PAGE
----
Wednesday, 3 June 2009

Day 15: Kakegawa - Fujieda (27.8km)

The air conditioner in my room seemed to be faulty. It worked to the extent that it blew out cold air, but I was unable to adjust the temperature, and to make things worse it made a horrible racket. In the end, thinking that my room on the sixth floor was above mosquito range, I turned the A/C off and opened a window slightly.

At 12.30am I was woken by a buzzing sound by my ear. I quickly detected two mosquito bites on my shoulder. I closed the window and applied some Oronine ointment to the wounds. At 1am I was again woken by buzzing. I spent the next few minutes stalking two mosquitoes, killing both by swatting them with my notebook, which bears my blood as a gruesome reminder of the night's events.

I slept fitfully for the rest of the night. I got up at 5.30am and went down for breakfast at 6.45. There was no yoghurt, and no eggs, so I filled up on bread and salad. I left my hotel on the dot of eight.

The first thing I had to do was rejoin the Tokaido on the other side of the station. Rather than retrace my steps from the day before, which would have been the logical thing to do, I decided to take a different route which I thought would save me time. I ended up getting lost, and had to ask someone for directions.

I took my first break of the day at 9am. After that it was a gradual climb to the next post town of Nissaka. I arrived there at 10.10am, and spent 20 minutes taking photos of some of the town's old buildings (including two old hatago) and using the lovely new public toilet.

Before leaving Nissaka I filled my water bottle. I was glad I did so, because soon after leaving the post town I hit one of the most difficult sections of the Tokaido: Nanamagari-no-kyuhan, literally "the Steep Slope with Seven Bends"! I struggled up, stopping at least three times to catch my breath and gulp down water. There was even more climbing once I reached the top of the slope, although it wasn't nearly as steep and even included the odd flat bit as I made my way along a kind of plateau. The scenery was quite beautiful, with tea plantations on both sides of the road (which was narrow and devoid of traffic) and all over the surrounding hills, and magnificent views down into the valleys below.

I reached the top of the pass (known as Saya-no-nakayama) at 11.30am and quickly descended into Kikugawa, one of several ai-no-shuku (unofficial post towns that sprang up between official post towns, usually because the distance between the two was too far or there was a difficult pass in the area) along the Tokaido. Judging from my map and the terrain around me, I was resigned to the fact that I faced another climb before reaching Fujieda. It came sooner than I expected. At 12 noon I headed up again, this time leaving the road altogether to follow an old pathway with ishidatami (stone paving) up Kikugawa-zaka. I ran out of water halfway up, but it wasn’t as demanding as the previous climb and I made it safely to the top at 12.20pm.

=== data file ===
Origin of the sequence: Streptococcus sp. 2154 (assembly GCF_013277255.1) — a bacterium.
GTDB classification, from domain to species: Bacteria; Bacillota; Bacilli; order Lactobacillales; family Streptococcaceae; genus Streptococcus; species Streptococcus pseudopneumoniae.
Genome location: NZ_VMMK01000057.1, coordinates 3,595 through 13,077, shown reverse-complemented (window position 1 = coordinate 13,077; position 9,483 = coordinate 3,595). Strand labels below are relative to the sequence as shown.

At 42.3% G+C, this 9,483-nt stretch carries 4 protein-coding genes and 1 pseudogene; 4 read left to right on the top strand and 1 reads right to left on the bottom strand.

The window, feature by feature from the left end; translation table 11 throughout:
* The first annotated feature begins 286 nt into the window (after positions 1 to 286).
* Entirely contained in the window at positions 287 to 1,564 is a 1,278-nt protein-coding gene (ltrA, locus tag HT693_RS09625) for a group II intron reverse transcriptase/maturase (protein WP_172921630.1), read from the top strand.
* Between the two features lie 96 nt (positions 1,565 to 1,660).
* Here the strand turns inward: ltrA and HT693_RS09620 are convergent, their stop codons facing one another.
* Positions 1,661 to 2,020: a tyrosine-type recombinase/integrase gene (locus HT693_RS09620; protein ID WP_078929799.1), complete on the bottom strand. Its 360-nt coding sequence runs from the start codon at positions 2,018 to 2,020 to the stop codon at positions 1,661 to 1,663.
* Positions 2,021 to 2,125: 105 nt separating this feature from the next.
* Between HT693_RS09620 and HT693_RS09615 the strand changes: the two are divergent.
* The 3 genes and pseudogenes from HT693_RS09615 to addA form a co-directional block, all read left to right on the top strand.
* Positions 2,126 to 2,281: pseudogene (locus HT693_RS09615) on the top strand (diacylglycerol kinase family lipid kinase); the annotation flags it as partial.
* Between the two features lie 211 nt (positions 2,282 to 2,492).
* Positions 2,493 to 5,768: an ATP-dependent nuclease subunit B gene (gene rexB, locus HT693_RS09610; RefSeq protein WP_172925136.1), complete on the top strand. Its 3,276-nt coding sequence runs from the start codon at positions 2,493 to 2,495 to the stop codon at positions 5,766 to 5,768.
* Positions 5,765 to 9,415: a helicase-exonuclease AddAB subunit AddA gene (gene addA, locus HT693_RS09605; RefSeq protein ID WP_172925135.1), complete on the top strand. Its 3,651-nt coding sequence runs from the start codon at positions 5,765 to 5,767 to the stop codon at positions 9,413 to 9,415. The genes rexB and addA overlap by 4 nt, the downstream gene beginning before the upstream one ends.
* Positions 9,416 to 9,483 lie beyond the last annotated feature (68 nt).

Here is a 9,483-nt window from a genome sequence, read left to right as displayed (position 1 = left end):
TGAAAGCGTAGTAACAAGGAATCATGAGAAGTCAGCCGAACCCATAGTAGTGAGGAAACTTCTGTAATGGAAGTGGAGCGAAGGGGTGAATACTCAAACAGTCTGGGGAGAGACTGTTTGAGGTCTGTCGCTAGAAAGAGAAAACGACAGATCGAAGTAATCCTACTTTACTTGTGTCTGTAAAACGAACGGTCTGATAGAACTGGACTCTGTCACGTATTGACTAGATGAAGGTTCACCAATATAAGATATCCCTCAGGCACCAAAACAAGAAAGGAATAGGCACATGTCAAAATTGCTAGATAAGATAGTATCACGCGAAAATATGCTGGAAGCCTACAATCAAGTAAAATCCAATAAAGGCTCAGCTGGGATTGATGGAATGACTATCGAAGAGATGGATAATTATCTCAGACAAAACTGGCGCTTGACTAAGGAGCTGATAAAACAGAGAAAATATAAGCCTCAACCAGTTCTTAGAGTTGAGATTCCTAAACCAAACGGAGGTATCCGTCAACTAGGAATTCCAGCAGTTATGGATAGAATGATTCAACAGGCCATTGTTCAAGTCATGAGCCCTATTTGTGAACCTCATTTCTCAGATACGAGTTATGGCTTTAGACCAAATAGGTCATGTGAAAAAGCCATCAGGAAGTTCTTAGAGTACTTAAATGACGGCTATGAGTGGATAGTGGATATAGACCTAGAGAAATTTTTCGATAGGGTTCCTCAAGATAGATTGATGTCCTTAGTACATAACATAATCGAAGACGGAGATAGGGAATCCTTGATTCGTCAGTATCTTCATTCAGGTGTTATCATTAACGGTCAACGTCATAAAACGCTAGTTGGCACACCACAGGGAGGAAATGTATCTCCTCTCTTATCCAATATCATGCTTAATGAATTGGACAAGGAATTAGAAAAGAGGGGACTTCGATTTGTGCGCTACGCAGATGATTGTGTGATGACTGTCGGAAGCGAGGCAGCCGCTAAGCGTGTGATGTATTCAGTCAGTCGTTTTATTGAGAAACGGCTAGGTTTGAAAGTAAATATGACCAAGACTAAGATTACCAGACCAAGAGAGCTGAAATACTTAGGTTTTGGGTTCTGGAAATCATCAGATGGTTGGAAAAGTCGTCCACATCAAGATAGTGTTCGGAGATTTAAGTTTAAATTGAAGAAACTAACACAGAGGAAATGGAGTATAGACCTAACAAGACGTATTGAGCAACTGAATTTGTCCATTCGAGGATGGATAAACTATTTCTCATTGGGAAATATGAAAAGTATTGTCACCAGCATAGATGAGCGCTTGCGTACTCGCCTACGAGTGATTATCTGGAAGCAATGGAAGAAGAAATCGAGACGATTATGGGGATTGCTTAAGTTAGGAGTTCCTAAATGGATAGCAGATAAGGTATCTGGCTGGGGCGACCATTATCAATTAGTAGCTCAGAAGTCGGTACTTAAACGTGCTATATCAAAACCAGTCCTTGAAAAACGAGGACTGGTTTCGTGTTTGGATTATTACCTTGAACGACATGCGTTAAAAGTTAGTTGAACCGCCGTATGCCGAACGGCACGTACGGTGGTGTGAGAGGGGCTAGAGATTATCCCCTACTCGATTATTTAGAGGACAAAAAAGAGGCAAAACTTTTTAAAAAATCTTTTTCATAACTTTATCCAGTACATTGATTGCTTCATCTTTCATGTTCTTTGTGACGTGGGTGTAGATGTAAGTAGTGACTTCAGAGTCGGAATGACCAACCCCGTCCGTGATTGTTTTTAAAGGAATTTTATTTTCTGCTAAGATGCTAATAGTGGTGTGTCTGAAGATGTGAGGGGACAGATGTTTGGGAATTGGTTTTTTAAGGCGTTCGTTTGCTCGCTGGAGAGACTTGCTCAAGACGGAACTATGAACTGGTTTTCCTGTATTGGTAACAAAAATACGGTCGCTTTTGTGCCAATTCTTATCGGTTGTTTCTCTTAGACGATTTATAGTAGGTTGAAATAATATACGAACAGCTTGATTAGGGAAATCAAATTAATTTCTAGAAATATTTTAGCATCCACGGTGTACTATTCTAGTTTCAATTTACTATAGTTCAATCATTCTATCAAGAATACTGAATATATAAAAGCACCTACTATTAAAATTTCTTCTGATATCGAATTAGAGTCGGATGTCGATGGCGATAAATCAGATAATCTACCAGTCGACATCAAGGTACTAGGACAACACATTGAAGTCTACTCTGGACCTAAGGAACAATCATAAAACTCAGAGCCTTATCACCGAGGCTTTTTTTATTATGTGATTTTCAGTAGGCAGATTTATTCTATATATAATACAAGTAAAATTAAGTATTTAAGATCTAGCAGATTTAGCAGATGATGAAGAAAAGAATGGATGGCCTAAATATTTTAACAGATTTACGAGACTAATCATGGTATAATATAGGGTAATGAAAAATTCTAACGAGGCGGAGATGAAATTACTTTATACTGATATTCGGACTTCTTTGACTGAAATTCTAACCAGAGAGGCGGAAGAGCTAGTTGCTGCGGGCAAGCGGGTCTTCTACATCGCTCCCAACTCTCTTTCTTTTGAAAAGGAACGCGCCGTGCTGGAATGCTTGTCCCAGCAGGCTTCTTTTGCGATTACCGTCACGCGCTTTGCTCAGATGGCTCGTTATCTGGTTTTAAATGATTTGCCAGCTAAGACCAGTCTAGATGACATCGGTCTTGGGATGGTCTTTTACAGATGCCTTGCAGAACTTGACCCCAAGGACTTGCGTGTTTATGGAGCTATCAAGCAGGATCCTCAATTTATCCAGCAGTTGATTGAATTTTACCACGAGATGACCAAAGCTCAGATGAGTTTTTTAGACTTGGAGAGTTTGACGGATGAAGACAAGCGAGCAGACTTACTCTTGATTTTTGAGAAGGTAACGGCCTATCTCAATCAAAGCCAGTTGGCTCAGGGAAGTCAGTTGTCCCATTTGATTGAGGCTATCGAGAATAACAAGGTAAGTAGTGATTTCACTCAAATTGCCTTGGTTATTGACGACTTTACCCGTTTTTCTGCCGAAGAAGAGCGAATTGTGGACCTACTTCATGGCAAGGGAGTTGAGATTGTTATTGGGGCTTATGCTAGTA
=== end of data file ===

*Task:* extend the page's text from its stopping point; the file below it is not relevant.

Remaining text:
I spotted a rest area with a tap so I stopped to drink some water and fill my bottle. I little further on I passed a nice looking café and art gallery called Komorebi. I went inside and ordered the seafood curry and a coffee. There was jazz music playing on the sound system and I noticed some jazz CDs and DVDs for sale by the counter, including a live Art Blakey and the Jazz Messengers DVD (with Wynton and Branford Marsalis) that I hadn’t seen before. I talked to the owner briefly before leaving and wasn’t surprised to learn that he was a jazz fan.

I left Komorebi at 1.15pm and descended into the town of Kanaya, again following a track with ishidatami, reaching Kanaya station at 1.45pm. Fifteen minutes later I came to the Oi River. After crossing the river using the modern bridge, I left the main road and walked a few hundred metres south to the point where people used to wade or be carried across the river in the Edo period. Many of the buildings in this area have been restored, including the office of the official responsible for collecting the toll from people crossing the river, the amount of which varied depending on the depth of the water at the time. It started raining as I was looking around but it didn’t bother me.

Hiroshige's print for Shimada

Poster advertising a local marathon

There were no more hills between the Oi River and Fujieda, and I made good time in the afternoon. I passed through the post town of Shimada at 3pm and, after a break for coffee, rolled into Fujieda at around 5pm. I checked into my hotel. I learned that there was live jazz in the hotel restaurant that night, so I decided to dine in. The musicians (a duo of guitar and double bass) were a bit late turning up, but at least they both showed. I'd finished my spaghetti and salad before they even started playing, so I ordered a sherbert and a non-alcoholic cocktail and nursed these till the end of the first set, when I called it a night.

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